Silence recalled in sound
British classical music and the Armistice
in The silent morning
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The young composer Arthur Bliss served in the trenches from 1914 to 1918. In the early years of the war there had been attempts to ban all German music. Classical music has a far less prominent place in this cultural history. Even some musicologists have contributed to the neglect of First World War music. Bliss's Morning Heroes' eclectic selection of texts, and their strategic order, reflects the chronological progress of the war, from leave-taking and mass-mobilisation to battles and their aftermath. By writing a piece of music both for and about the silent soldiers and their dead, Bliss is giving them a voice. Morning Heroes is their tribute, and, in the first performances, it became quite literally the exsoldiers' collective voice. Silence and noise, gunfire and its absence, are crucial aspects of the soundscape of war. For Bliss, the silence of the Armistice was unbearable.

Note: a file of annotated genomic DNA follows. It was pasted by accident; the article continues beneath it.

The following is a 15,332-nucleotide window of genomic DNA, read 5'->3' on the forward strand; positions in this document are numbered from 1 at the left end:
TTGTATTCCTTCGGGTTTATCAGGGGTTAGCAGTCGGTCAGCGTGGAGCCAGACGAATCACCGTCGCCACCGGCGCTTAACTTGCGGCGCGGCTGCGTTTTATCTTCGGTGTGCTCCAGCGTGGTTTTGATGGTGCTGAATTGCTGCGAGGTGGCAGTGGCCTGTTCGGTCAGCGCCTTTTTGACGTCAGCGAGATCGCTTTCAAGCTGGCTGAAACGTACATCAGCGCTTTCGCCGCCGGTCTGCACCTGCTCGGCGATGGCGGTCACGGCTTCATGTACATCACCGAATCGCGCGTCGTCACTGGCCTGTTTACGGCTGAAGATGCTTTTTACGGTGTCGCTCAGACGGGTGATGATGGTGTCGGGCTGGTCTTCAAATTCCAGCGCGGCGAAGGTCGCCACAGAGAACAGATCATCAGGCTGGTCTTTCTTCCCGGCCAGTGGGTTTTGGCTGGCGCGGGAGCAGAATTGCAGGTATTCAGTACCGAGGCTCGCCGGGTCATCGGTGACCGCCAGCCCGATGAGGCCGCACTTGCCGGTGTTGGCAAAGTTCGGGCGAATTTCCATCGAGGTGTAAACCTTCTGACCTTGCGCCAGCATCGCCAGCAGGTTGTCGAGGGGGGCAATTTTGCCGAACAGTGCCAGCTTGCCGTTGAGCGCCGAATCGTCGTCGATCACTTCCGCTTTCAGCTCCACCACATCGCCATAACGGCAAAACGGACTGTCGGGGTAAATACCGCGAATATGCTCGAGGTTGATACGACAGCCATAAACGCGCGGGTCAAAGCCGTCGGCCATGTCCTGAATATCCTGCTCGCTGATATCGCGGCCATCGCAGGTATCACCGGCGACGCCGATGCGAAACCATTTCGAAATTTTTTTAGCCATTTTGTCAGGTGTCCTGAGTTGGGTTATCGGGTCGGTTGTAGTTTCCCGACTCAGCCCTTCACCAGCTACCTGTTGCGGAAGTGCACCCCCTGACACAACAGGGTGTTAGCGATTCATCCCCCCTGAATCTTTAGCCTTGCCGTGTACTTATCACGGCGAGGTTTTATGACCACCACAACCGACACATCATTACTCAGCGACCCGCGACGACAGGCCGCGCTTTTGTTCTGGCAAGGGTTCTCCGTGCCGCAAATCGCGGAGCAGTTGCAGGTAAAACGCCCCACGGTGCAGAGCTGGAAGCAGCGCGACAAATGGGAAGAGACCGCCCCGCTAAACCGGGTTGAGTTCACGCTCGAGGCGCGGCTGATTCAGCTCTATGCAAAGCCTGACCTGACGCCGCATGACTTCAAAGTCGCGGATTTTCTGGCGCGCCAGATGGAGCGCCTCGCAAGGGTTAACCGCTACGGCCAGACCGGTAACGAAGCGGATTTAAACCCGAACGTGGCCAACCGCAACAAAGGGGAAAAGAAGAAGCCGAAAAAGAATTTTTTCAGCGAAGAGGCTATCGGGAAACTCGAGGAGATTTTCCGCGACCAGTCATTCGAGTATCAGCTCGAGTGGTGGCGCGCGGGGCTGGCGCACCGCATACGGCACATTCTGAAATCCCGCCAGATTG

The silent morning

Culture and memory after the Armistice

Editors: Trudi Tate and Kate Kennedy


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